Blue-green algae blooms have become an endemic problem in Lake Agawam in Southampton and Mill Pond in Water Mill, but have been scarce on the North Fork until last week Marratooka Lake in Mattituck turned an eerie shade of green.
The state DEC is warning that a widespread algae bloom with “high toxins” has been confirmed in the pond as of Sept. 27, and is asking people to avoid contact with the water and not let their pets near the lake.
Though most blue-green algae is harmless, the DEC said Marratooka Lake, a 24-acre lake that sits between Mattituck High School on the Main Road and New Suffolk Avenue, has tested positive for microcystin, a specific protein sometimes created by blue-green algae that is known to cause damage to plants and animals.
A sign posted by the health department on the New Suffolk Avenue side of the pond urges people to not swim, wade or fish near algae blooms and to not drink the water or allow animals or children near it. The sign urges people to seek medical attention and contact the health department if they have symptoms of nausea, vomiting, diarrhea, skin eye or throat irritation, allergic reactions or difficulty breathing after coming in contact with the water. Microcystin is a known liver toxin.
The signs didn’t scare away two young fishermen who had just put in an aluminum jon boat in the murky waters early Tuesday morning. They’d read the signs, they said, and the pond was greener than they’d ever seen, but they were going fishing anyway.
Blue-green algae blooms are believed to be caused by a combination of high levels of phosphorus and nitrogen (fertilizer ingredients), sunlight, warm weather and stagnant water, according to the DEC. At high concentrations, algae can also deprive ponds of oxygen, causing widespread fish deaths, as has happened in the past in South Fork ponds with high algae levels. Both Lake Agawam and Mill Pond have been on the DEC’s blue-green algae bloom list since early this summer, with “widespread” algae blooms. Lake Agawam, Mill Pond and Marratooka now make up three of the six freshwater bodies in the state with widespread blue-green algae blooms.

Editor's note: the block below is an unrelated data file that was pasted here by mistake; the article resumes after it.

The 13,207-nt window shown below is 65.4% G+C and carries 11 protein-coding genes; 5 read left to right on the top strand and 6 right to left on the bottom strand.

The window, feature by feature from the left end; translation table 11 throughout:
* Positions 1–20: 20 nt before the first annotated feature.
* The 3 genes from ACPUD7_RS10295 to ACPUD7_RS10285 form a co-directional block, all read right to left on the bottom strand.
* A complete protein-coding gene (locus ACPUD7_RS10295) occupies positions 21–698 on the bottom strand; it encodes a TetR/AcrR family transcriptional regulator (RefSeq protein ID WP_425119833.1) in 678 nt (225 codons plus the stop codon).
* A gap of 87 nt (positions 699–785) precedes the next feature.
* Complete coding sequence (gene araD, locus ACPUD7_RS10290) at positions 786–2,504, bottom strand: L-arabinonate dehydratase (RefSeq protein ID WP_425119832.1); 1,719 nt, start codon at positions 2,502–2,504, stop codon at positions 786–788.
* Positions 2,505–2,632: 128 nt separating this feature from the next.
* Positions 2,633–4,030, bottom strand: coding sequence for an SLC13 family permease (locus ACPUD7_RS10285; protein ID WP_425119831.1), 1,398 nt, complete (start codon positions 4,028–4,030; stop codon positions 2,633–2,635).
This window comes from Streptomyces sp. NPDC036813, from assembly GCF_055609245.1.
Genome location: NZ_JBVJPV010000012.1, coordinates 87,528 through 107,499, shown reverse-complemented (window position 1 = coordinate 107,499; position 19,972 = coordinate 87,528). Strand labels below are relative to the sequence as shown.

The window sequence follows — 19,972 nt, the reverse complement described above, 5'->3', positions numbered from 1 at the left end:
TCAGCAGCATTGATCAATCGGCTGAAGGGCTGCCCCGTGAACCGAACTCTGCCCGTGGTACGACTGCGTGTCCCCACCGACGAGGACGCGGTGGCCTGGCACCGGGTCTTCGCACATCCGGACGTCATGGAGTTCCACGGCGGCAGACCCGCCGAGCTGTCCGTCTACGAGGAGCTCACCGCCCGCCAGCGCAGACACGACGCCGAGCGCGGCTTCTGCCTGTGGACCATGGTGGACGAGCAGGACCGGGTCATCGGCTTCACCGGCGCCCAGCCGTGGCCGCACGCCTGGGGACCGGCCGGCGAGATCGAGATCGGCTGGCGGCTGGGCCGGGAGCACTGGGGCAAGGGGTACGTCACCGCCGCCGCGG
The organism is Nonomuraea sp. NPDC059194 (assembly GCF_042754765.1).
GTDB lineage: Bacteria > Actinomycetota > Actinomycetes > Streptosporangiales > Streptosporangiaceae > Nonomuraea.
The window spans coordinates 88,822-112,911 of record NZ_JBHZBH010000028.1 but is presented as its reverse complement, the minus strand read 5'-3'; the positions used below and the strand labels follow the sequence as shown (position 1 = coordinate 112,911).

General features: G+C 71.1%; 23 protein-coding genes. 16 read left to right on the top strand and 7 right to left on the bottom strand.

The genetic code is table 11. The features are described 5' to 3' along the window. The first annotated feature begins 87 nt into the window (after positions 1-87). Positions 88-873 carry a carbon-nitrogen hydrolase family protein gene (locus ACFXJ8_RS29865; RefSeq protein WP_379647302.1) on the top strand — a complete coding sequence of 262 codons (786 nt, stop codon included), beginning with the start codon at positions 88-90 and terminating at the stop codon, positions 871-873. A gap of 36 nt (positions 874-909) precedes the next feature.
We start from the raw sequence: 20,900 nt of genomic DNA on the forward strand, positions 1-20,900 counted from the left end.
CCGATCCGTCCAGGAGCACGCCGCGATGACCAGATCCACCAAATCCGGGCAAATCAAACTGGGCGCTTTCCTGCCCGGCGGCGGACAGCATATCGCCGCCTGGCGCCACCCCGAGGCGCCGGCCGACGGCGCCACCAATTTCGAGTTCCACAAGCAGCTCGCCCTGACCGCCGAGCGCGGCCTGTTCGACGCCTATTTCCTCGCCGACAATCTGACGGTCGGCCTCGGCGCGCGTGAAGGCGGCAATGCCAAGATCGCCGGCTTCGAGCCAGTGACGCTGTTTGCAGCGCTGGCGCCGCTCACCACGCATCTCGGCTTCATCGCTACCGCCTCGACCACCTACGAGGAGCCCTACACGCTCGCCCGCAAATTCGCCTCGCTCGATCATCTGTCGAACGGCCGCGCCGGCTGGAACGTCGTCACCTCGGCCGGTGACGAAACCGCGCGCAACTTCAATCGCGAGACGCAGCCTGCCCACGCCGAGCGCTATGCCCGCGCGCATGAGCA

Marratooka Lake is not the only freshwater lake on the East End that is having problems this fall. On Sept. 27, Shelter Island banned swimming at Fresh Pond, a 15-acre pond on the west side of the island just inland from West Neck Creek, due to high levels of phosphorus and coliform bacteria.
“In addition to elevated phosphorus levels….September coliforms are high as well — perhaps for seasonal reasons,” wrote Shelter Island Town Supervisor James Dougherty in a letter to residents Sept. 27. “Since the swimming season is effectively over anyway, the town is going to officially close the pond for swimming and continue our testing.”